In This Issue

In this Issue

First published online:

| DOI: https://doi.org/10.1363/4400312

Parent-child communication about sex has established links to several beneficial outcomes for adolescents—delayed first sex and relatively high rates of contraceptive and condom use, to name a few. Add to the list use of sexual and reproductive health services, according to Kelli Stidham Hall and colleagues. In this issue of Perspectives on Sexual and Reproductive Health (see article), Hall and her coauthors show that adolescents whose parents talk with them about sexual issues beyond just saying no to sex are more likely than others to seek sexual or reproductive health care from a medical provider. The data, which come from two rounds of the National Survey of Family Growth, also suggest that young people whose parents limit their sex communication to abstinence-only messages have reduced odds of seeking care. Receipt of sex education from formal programs is not associated with adolescents’ likelihood of using services. The authors comment that public health and policy approaches that encourage comprehensive parent-child communication about sexual and reproductive health "may facilitate use of…services and ultimately enhance teenagers’ sexual and reproductive health."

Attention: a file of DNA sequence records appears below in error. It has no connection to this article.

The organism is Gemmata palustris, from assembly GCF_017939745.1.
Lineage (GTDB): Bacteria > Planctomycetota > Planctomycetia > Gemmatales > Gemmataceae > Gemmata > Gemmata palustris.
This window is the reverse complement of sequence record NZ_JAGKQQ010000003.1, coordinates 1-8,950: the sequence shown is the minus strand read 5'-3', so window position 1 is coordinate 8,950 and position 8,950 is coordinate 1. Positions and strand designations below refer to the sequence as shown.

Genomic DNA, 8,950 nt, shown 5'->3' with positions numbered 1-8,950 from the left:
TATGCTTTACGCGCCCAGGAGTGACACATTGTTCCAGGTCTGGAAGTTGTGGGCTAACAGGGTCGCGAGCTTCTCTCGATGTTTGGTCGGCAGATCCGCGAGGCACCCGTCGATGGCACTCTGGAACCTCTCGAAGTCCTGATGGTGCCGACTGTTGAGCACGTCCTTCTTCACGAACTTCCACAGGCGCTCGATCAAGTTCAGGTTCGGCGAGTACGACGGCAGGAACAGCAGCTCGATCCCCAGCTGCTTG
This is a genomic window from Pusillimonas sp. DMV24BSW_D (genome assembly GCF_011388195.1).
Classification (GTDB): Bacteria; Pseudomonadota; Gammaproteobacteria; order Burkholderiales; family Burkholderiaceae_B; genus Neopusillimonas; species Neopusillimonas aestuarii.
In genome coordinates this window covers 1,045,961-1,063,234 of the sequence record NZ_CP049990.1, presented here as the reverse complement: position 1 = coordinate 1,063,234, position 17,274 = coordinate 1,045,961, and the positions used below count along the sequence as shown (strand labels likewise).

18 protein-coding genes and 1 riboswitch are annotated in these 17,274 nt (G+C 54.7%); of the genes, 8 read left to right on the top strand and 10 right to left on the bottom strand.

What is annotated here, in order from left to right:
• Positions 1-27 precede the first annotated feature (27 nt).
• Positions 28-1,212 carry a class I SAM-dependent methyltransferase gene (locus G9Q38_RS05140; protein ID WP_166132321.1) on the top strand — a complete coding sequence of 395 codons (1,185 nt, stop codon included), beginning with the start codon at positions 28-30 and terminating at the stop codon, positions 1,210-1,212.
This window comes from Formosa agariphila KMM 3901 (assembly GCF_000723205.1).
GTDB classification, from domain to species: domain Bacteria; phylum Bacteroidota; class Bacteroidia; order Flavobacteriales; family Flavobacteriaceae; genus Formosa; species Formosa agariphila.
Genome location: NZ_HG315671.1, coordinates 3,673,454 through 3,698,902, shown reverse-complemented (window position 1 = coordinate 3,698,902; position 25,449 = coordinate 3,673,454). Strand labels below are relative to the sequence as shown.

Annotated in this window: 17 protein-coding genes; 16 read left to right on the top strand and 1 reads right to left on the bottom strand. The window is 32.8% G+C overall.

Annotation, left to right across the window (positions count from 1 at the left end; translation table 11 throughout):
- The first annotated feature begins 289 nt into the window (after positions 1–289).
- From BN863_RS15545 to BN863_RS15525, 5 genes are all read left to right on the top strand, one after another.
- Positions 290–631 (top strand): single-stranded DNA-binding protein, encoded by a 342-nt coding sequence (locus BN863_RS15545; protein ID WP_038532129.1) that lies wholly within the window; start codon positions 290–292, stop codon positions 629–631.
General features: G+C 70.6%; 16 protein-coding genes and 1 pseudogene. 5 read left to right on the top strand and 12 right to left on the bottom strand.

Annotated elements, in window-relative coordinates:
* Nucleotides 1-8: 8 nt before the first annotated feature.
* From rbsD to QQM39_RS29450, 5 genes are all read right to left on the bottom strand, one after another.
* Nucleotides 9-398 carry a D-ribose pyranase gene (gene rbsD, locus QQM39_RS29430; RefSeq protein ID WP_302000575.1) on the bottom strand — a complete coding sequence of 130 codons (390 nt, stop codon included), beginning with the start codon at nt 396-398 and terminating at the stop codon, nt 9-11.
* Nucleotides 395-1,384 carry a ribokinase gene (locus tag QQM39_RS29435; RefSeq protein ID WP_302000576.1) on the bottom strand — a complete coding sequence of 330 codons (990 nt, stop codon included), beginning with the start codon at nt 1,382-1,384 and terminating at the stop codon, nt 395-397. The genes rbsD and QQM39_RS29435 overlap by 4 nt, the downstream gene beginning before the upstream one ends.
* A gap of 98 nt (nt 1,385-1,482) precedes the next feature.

• Julien O. Teitler and coauthors take a step toward learning about the potential impact of prenatal care on subsequent fertility by exploring associations between the timing and adequacy of care before a first birth and the subsequent birth interval among New Jersey women who had their first baby in 1996–2000 (see article). They find that women who did not get care in the first trimester or whose care was inadequate were at increased risk of having short birth intervals, which are associated with a range of adverse maternal and child health outcomes. Especially given cuts in public funding for family planning, the researchers contend, "providers should capitalize on their limited encounters with women who initiate prenatal care late, or use it sporadically, to ensure that these women receive information about family planning."

• Emergency contraception is neither as effective nor as affordable as other methods, and it is not intended for repeated use—all of which makes the results of a 2007 survey of Planned Parenthood clients in Utah, presented by Lindsay Melton et al. (see article), fairly perplexing. Three in 10 women had used levonorgestrel emergency contraception more than twice in the previous year, and six in 10 overestimated its effectiveness. Moreover, perceived effectiveness was the only independent correlate of repeated use. The investigators emphasize the need for future research, including qualitative studies, to assess "why women of all religions, ethnicities and education levels use levonor-gestrel emergency contraception more than occasionally."